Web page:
Excerpt from Raising Resilient Children by Drs. Brooks & Goldstein, plus links to reviews, author biography & more

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Raising Resilient Children

Fostering Strength, Hope, and Optimism in Your Child

By Drs. Brooks & Goldstein

Raising Resilient Children
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  • Hardcover: Apr 2001,
    320 pages.
    Paperback: Oct 2002,
    336 pages.

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The Mindset of the Parent Who Fosters Resilience in Children

Parents who engage in the process of raising resilient youngsters possess an understanding that is sometimes explicit, at other times implicit or intuitive, of what they can do to nurture a resilient mindset and behaviors in their children. Such parents know about and appreciate the components of resilience, so that their interactions with their children are guided by a blueprint of important principles, ideas, and actions. However, grasping the complexities of this blueprint is an ongoing process filled with challenges, frustrations, setbacks, and successes. As one parent commented, "It might be easier if children arrived with an owner's manual or road map."

This is a thought that all parents have entertained at various times. It would be reassuring to believe in the existence of one set of operating guidelines, one direct course to follow, as we prepare our children for what lies ahead. Though some may wish for a true, proved, golden path to the future, that path does not exist. Nonetheless, we can be comforted by the knowledge that we have certain guideposts to help us traverse and appreciate each child's unique road. While each road is shaped by a variety of factors, including the child's inborn temperament, family style and values, educational experiences, and the broader society or culture in which the child is raised, these guideposts provide principles and ideas applicable for all roads and thus can direct us in raising resilient children.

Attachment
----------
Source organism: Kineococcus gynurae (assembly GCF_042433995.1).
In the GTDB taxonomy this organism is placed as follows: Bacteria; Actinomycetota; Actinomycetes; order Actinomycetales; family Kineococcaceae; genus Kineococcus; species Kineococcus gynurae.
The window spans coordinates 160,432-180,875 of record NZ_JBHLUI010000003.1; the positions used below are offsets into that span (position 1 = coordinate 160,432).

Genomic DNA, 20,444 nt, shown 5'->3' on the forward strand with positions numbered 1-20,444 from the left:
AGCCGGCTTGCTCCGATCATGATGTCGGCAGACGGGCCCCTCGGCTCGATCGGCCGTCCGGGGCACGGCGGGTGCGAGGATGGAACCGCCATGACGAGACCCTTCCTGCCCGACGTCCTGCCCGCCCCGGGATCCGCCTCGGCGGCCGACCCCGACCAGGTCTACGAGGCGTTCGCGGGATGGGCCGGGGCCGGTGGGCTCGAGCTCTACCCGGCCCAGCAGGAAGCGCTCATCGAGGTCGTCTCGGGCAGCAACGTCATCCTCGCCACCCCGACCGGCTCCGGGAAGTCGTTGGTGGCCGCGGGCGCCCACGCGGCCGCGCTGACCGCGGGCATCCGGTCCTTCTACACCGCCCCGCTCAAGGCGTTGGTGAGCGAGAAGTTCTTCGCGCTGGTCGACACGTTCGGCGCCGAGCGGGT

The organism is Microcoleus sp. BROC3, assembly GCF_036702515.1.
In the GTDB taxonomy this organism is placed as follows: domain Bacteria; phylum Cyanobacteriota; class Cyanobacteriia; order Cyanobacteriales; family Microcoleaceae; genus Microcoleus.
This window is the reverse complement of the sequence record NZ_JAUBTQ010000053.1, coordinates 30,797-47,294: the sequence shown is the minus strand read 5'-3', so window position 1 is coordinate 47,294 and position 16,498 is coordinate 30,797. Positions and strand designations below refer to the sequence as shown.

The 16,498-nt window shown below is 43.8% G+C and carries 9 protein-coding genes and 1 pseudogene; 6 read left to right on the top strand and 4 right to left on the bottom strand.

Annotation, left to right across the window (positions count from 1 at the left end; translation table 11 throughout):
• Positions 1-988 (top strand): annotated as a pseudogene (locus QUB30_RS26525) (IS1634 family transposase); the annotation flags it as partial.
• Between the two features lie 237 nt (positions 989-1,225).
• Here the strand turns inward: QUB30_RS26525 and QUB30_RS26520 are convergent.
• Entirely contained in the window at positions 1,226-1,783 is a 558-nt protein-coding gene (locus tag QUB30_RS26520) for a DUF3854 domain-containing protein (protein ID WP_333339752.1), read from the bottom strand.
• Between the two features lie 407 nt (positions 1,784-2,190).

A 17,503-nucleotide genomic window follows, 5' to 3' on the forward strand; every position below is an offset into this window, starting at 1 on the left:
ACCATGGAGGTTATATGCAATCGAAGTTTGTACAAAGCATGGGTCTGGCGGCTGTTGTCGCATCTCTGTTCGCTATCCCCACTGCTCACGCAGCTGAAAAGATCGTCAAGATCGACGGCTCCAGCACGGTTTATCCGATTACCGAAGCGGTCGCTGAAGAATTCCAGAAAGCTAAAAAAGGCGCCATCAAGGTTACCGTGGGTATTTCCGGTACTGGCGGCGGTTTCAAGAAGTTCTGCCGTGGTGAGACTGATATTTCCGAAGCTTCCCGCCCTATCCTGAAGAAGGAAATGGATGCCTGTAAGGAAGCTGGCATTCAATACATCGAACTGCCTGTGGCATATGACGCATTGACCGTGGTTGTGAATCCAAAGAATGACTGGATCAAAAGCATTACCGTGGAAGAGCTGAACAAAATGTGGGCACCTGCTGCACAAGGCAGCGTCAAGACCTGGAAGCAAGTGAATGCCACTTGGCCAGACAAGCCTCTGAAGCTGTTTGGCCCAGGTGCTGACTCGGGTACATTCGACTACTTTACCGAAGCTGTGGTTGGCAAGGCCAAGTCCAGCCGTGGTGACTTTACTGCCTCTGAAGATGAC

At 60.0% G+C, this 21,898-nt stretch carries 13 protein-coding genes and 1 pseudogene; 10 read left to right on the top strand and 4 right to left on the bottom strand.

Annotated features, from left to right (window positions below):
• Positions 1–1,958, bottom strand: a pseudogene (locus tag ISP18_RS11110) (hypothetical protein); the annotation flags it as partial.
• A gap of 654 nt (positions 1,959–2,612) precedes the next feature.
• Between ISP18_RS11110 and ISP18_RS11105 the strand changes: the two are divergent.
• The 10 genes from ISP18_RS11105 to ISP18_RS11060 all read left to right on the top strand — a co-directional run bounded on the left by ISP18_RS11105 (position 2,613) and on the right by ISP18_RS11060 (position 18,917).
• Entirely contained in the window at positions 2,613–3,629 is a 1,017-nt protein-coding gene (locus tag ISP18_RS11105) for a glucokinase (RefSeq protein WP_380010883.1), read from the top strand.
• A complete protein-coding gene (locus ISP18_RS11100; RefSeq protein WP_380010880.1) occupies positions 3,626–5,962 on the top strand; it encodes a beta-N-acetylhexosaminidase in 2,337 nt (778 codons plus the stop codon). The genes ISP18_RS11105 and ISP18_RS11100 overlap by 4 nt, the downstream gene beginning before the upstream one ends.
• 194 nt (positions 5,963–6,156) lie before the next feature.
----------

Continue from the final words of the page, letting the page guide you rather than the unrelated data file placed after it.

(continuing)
This chapter describes each of the guideposts and how they shape the mindset and action of parents. The principles and actions in each of these guideposts are examined in greater detail in subsequent chapters. Remember that these principles and ideas shape parenting practices and beliefs that are important for all children, not just those who have experienced hardship, adversity, or trauma. The fast-paced, changing world of the twenty-first century requires that all children acquire the outlook and skills associated with resilience. Following is a list of ten guideposts that form the foundation for helping to reinforce the mindset of resilient youth. These may seem to be obvious, commonsense practices that most reasonable parents would follow without difficulty. However, as noted earlier, even the principles and practices of effective parenting that appear obvious require continuous thought and reflection so that we don't lose sight of what is truly important in our parenting behaviors. The guideposts embedded in the mindset of parents who foster resilience in their youngsters include:

  1. Being empathic
  2. Communicating effectively and listening actively
  3. Changing "negative scripts"
  4. Loving our children in ways that help them to feel special and appreciated
  5. Accepting our children for who they are and helping them to set realistic expectations and goals
  6. Helping our children experience success by identifying and reinforcing their "islands of competence"
  7. Helping children recognize that mistakes are experiences from which to learn
  8. Developing responsibility, compassion, and a social conscience by providing children with opportunities to contribute
  9. Teaching our children to solve problems and make decisions
  10. Disciplining in a way that promotes self-discipline and self-worth

Let's get acquainted with each of these parenting guideposts and the principles and actions they exemplify.


1. Being Empathic

A basic foundation of any relationship -- parent-child, husband-wife, teacher-student -- is empathy. Simply defined, in the parenting relationship empathy is the capacity of parents to put themselves inside the shoes of their youngsters and to see the world through their eyes. Empathy does not imply that you agree with everything your children do, but rather that you attempt to appreciate and validate their point of view.

Copyright © 2001 Robert Brooks and Sam Goldstein

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